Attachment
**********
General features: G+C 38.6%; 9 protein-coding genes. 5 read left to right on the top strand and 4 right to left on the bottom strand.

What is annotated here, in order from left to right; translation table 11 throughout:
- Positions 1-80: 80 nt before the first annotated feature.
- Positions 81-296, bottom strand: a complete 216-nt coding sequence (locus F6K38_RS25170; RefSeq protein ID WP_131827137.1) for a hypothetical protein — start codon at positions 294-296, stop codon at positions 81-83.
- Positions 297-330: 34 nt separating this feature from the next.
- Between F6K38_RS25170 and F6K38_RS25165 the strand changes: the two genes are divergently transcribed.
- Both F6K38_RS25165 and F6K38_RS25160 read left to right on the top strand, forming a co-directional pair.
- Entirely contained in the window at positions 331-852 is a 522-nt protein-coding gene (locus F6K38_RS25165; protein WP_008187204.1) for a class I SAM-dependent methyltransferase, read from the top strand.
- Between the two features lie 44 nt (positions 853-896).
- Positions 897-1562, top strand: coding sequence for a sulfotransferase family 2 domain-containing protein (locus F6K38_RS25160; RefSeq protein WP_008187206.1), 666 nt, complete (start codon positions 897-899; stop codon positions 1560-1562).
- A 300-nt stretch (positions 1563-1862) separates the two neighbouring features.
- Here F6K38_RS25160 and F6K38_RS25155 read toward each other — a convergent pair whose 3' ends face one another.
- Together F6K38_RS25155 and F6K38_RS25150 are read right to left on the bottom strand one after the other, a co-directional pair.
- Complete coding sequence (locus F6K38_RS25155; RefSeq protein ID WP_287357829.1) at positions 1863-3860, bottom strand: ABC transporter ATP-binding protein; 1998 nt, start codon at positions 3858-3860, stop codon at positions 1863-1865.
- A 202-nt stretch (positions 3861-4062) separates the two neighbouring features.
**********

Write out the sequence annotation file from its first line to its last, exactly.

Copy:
General features: G+C 38.6%; 9 protein-coding genes. 5 read left to right on the top strand and 4 right to left on the bottom strand.

What is annotated here, in order from left to right; translation table 11 throughout:
- Positions 1-80: 80 nt before the first annotated feature.
- Positions 81-296, bottom strand: a complete 216-nt coding sequence (locus F6K38_RS25170; RefSeq protein ID WP_131827137.1) for a hypothetical protein — start codon at positions 294-296, stop codon at positions 81-83.
- Positions 297-330: 34 nt separating this feature from the next.
- Between F6K38_RS25170 and F6K38_RS25165 the strand changes: the two genes are divergently transcribed.
- Both F6K38_RS25165 and F6K38_RS25160 read left to right on the top strand, forming a co-directional pair.
- Entirely contained in the window at positions 331-852 is a 522-nt protein-coding gene (locus F6K38_RS25165; protein WP_008187204.1) for a class I SAM-dependent methyltransferase, read from the top strand.
- Between the two features lie 44 nt (positions 853-896).
- Positions 897-1562, top strand: coding sequence for a sulfotransferase family 2 domain-containing protein (locus F6K38_RS25160; RefSeq protein WP_008187206.1), 666 nt, complete (start codon positions 897-899; stop codon positions 1560-1562).
- A 300-nt stretch (positions 1563-1862) separates the two neighbouring features.
- Here F6K38_RS25160 and F6K38_RS25155 read toward each other — a convergent pair whose 3' ends face one another.
- Together F6K38_RS25155 and F6K38_RS25150 are read right to left on the bottom strand one after the other, a co-directional pair.
- Complete coding sequence (locus F6K38_RS25155; RefSeq protein ID WP_287357829.1) at positions 1863-3860, bottom strand: ABC transporter ATP-binding protein; 1998 nt, start codon at positions 3858-3860, stop codon at positions 1863-1865.
- A 202-nt stretch (positions 3861-4062) separates the two neighbouring features.